Reinventing “Beauty & the Beast” on the CW

Reinvention is the name of the game in storytelling. It’s how writers stand out when they work with familiar stories. Like all things with fiction, it can go really well. Or it can fail spectacularly.

Take Beauty & the Beast from the CW, for example.

Obviously it’s a re-imagining of the classic fairy-tale where the fearsome best is tamed by a beautiful woman.  There are the hallmarks of the often-told story: a man who’s really a beast, a beautiful “Belle”, and a romance where they save each other. But there are twist on each of those aspects.

Vincent, aka “The Beast”

The Beast–Vincent–is very much a monster. He’s a super-soldier created by a secret government organization, possessing heightened senses and strength. And those abilities are only enhanced when he gets stressed. Like the traditional Beast, Vincent has been looking for a cure to his beast-ness. Whether that cure is going to come about because of his Belle has yet to be seen.

Catherine facing down “the Beast”

Belle is Catherine. Her mother was killed in front of her, and Vincent stepping-in was the only reason she wasn’t killed too. Catherine becomes a successful police detective who can hold her own, both in fights and intellectually. She stumbles upon Vincent and actively pursues him. There’s no kidnapping or imprisonment like a lot of Beauty & the Beast stories.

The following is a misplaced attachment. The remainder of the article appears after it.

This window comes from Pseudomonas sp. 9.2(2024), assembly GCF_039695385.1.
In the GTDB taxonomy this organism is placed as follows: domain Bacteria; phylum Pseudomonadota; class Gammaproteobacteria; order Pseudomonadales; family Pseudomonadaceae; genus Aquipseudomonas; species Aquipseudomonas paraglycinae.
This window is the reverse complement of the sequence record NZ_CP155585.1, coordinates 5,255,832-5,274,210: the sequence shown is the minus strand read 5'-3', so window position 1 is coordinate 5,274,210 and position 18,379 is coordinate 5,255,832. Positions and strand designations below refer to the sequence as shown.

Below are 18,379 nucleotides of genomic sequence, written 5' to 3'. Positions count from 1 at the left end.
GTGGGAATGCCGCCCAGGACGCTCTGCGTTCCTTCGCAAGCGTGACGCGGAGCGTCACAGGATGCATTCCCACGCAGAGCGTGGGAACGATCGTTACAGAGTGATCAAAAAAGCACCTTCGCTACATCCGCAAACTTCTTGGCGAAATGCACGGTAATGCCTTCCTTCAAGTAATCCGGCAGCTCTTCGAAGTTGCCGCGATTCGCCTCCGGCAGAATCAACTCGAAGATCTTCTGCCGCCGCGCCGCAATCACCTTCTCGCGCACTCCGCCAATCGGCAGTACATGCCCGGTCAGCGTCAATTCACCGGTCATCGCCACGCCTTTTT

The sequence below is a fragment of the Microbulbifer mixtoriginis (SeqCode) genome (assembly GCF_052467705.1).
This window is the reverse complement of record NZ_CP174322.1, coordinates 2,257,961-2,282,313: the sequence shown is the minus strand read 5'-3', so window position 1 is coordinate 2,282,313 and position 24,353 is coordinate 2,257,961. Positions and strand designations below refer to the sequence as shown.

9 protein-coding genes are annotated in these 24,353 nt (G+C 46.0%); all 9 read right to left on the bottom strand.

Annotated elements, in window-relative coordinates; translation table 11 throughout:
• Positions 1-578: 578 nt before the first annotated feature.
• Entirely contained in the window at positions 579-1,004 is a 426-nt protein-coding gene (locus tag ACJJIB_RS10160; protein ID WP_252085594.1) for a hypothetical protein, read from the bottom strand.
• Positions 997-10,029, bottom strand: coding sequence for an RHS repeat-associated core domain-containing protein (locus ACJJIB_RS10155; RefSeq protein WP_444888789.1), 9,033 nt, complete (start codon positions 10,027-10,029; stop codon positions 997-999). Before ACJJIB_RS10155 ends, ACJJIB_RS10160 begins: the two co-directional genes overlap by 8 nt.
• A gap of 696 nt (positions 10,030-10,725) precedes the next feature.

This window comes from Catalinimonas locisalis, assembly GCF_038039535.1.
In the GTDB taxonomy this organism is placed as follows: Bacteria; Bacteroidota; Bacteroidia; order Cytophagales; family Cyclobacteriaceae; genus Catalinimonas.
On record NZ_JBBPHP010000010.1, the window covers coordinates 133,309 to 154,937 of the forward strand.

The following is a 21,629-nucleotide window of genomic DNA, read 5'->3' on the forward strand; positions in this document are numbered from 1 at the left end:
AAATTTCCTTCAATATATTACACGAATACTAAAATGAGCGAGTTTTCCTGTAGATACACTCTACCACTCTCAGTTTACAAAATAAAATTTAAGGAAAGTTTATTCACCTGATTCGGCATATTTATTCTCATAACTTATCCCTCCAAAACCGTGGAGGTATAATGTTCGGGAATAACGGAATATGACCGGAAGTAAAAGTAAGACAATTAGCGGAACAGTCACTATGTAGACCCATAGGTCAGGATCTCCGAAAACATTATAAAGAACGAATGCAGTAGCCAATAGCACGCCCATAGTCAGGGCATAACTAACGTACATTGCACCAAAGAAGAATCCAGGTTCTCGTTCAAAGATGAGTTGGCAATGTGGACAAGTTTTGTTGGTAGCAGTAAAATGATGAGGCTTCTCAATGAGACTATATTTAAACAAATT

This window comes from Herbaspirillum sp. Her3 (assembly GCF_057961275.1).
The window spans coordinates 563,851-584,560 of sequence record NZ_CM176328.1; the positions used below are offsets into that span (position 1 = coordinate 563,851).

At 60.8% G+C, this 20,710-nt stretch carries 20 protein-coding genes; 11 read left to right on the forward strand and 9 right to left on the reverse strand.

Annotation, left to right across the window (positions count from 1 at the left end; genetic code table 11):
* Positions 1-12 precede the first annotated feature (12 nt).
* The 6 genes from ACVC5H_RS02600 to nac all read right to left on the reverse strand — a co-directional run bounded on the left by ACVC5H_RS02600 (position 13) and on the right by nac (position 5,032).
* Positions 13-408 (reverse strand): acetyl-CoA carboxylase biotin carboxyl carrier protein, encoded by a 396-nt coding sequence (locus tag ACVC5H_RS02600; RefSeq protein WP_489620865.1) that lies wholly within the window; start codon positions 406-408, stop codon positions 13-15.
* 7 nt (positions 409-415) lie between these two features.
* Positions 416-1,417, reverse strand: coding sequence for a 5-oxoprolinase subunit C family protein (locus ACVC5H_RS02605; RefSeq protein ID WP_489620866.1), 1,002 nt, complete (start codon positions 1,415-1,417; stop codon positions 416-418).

As for the romance, there’s two sides of Vincent and Catherine saving each other. Vincent saves Catherine physically–from a train, from multiple attackers, etc–as well as emotionally. Though the emotional angle is a bit hokey. She’s into bad boys, he’s the ultimate bad boy, but he’s a “good” bad boy who tries his hardest to do the right thing.

On the other hand, Catherine saves Vincent by showing him that he’s worthy of being loved. But it’s not a blind kind of love. She’s well-aware of his flaws, and she won’t let him walk all over her. Catherine has a backbone when it comes to their relationship.

Beauty & the Beast succeeds in reinventing the story of Belle and her Beast. It’s perhaps one of my favorite re-tellings, and I’ll be watching the rest of the series on Netflix.

Do you have a favorite reinvention of a familiar story or genre? What do you like about it?

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